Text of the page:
Wells Fargo v. US: A Potential Beginning of The End of The Objective Reasonable Basis Tax Penalty Defense

The Internal Revenue Code (“IRC”) § 6662(a) permits the IRS to impose a twenty-percent (20%) accuracy-related penalty to an underpayment of tax, and there are several different defenses to this penalty depending on the facts of the case and the reason for the penalty.

One of the most common accuracy-related penalties is the negligence penalty. Although there are multiple different reasons for the application of an accuracy-related penalty, only one penalty may be applied for each understatement. If a taxpayer faces the negligence penalty, one common defense is that the taxpayer’s return position has a reasonable basis under the relevant authorities.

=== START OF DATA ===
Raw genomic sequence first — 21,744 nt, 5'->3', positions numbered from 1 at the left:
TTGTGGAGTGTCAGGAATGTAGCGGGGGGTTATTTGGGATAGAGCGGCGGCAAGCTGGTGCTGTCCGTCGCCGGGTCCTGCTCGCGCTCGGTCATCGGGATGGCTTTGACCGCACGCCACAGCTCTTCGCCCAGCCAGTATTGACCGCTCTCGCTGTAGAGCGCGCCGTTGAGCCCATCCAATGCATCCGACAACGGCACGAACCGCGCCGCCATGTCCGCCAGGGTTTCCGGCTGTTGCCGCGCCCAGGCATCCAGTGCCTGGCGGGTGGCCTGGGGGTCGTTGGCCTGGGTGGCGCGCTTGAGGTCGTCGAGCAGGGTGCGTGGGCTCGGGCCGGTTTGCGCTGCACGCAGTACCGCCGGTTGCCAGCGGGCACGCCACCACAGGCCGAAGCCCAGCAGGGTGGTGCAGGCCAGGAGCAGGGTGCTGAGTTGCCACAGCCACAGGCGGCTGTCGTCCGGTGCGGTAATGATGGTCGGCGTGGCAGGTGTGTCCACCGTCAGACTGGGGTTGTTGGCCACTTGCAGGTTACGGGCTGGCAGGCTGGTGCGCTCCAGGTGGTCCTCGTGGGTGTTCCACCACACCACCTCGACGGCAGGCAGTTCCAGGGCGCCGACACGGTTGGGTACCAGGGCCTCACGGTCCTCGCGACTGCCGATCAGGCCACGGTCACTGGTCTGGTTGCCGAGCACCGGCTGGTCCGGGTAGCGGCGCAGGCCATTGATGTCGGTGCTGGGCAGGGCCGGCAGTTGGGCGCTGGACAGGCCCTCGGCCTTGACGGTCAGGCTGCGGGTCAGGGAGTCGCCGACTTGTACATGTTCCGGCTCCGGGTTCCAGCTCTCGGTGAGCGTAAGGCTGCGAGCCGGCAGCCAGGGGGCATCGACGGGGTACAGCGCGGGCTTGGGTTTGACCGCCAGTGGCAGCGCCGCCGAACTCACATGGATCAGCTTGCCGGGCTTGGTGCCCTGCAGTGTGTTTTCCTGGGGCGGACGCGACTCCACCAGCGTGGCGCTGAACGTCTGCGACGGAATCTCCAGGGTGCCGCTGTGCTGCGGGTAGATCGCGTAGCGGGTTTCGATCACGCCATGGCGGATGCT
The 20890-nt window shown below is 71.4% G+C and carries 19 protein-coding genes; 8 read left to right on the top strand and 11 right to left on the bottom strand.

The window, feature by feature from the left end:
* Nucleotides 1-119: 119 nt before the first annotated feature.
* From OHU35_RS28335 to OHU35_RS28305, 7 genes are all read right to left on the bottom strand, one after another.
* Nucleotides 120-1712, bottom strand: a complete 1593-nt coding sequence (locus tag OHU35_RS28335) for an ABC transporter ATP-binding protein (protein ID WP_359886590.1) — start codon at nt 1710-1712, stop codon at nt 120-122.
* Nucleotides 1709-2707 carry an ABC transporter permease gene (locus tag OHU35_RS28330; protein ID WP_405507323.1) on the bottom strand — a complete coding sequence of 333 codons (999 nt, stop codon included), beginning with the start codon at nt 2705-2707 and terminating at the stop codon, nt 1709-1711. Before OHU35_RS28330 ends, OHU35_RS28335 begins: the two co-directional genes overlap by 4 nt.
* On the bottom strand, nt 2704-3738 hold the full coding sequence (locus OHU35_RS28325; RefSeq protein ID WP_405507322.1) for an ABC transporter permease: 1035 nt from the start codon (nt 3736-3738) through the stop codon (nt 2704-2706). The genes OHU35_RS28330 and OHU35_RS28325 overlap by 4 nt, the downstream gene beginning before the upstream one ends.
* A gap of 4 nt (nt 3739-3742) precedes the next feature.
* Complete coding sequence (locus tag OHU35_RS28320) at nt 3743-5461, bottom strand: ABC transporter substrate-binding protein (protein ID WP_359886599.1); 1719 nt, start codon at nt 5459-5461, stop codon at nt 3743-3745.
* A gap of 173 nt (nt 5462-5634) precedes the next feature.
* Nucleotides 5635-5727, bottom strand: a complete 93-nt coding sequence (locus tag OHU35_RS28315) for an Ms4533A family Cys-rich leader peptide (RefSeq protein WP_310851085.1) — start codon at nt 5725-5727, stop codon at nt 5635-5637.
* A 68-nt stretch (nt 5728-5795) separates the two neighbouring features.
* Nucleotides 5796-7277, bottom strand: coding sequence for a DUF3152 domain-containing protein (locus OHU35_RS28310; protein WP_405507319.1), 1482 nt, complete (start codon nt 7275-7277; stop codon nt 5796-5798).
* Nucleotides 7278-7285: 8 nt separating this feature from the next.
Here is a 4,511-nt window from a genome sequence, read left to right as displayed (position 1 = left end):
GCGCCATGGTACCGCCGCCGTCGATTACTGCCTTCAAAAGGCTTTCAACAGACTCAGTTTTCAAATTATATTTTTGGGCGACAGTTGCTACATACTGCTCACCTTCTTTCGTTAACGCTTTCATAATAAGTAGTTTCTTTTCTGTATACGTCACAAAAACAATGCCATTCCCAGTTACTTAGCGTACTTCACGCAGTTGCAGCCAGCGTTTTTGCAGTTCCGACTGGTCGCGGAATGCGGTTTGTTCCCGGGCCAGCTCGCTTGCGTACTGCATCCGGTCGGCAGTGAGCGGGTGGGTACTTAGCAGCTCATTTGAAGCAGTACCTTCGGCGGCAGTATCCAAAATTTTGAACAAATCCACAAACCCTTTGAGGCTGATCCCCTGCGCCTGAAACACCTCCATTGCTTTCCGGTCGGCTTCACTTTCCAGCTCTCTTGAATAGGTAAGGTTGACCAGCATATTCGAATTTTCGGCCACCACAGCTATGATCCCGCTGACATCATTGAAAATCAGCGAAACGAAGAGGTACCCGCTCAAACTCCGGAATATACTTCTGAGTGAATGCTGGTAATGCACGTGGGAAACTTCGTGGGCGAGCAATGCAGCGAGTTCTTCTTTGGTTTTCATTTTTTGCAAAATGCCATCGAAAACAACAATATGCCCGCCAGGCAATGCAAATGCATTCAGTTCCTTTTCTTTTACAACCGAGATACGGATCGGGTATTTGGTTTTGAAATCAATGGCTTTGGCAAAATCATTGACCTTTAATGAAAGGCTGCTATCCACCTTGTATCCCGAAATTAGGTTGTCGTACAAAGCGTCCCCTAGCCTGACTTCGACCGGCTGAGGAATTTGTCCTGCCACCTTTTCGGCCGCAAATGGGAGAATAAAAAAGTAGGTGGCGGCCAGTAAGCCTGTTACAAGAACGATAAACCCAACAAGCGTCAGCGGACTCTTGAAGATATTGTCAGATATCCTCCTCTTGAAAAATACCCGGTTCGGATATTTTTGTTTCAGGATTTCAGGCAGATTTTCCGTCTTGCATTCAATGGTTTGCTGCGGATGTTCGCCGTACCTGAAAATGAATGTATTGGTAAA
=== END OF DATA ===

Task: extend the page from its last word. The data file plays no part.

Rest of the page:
Until recently, most courts simply proceeded through a discussion on whether the authorities supported the taxpayer’s return position, and did not even reach whether the taxpayer actually relied on relevant authorities when forming a return position. However, over the past few years, several courts have begun to require a subjective actual reliance component to the reasonable basis standard, in addition to the other requirements described under the regulations. This article explores these concepts more in detail in six parts.